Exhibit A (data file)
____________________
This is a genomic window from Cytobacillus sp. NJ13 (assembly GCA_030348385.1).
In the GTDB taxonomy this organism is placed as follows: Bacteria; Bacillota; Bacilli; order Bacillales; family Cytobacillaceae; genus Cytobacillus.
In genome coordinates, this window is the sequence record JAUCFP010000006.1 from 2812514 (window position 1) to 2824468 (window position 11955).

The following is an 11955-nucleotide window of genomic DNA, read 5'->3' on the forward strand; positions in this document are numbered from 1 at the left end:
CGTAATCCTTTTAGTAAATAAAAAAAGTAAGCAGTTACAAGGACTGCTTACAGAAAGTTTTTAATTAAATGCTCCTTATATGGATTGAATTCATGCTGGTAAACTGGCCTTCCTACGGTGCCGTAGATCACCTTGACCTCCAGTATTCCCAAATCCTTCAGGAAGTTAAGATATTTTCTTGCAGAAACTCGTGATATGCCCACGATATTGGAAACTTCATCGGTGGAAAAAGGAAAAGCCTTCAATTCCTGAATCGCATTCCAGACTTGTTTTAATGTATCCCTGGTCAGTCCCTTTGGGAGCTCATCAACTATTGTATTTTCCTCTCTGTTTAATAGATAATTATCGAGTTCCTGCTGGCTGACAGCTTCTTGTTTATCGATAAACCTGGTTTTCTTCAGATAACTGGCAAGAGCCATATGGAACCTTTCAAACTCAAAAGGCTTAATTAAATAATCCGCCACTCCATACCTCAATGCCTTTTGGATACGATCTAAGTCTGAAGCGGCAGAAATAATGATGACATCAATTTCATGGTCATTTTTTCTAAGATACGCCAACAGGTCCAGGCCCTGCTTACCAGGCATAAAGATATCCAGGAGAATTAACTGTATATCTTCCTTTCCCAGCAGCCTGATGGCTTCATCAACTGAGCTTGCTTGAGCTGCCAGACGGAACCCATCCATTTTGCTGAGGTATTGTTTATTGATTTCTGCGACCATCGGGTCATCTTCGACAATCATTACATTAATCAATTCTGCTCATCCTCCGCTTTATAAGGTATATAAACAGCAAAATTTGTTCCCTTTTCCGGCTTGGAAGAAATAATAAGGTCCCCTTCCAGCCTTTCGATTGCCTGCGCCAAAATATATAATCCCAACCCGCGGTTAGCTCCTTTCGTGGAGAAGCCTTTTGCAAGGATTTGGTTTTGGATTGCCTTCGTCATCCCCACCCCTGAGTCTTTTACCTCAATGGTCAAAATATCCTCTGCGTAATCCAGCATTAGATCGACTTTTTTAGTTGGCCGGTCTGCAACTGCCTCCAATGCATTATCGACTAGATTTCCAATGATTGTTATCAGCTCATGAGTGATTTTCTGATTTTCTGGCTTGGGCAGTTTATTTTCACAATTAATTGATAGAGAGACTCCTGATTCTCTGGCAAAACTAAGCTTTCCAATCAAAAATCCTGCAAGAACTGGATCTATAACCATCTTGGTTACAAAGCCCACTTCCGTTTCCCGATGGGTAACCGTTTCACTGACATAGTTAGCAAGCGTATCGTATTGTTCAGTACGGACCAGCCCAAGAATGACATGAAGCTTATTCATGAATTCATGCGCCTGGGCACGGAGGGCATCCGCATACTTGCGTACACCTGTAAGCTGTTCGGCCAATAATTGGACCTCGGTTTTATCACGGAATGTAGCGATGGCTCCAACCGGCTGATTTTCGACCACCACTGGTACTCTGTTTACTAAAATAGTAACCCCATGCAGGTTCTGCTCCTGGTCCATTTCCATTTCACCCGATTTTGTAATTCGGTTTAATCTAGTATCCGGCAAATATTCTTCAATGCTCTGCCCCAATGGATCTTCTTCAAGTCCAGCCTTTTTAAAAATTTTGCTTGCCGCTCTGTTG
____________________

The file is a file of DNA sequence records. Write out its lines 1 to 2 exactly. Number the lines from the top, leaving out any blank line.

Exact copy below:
This is a genomic window from Cytobacillus sp. NJ13 (assembly GCA_030348385.1).
In the GTDB taxonomy this organism is placed as follows: Bacteria; Bacillota; Bacilli; order Bacillales; family Cytobacillaceae; genus Cytobacillus.